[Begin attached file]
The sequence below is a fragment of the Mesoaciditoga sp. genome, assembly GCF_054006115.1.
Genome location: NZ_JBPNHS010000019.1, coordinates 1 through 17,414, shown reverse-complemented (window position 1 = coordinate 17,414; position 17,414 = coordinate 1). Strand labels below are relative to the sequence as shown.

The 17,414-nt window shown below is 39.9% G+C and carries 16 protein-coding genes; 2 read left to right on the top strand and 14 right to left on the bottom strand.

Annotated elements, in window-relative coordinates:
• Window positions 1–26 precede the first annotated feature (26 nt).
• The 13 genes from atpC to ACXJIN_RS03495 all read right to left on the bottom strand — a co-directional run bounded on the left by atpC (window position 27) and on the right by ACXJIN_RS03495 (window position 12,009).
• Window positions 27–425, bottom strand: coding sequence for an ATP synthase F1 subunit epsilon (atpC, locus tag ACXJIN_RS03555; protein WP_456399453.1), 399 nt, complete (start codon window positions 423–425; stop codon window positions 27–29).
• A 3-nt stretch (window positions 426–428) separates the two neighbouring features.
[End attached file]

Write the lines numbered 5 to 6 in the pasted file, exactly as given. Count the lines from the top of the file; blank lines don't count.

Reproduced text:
• Window positions 1–26 precede the first annotated feature (26 nt).
• The 13 genes from atpC to ACXJIN_RS03495 all read right to left on the bottom strand — a co-directional run bounded on the left by atpC (window position 27) and on the right by ACXJIN_RS03495 (window position 12,009).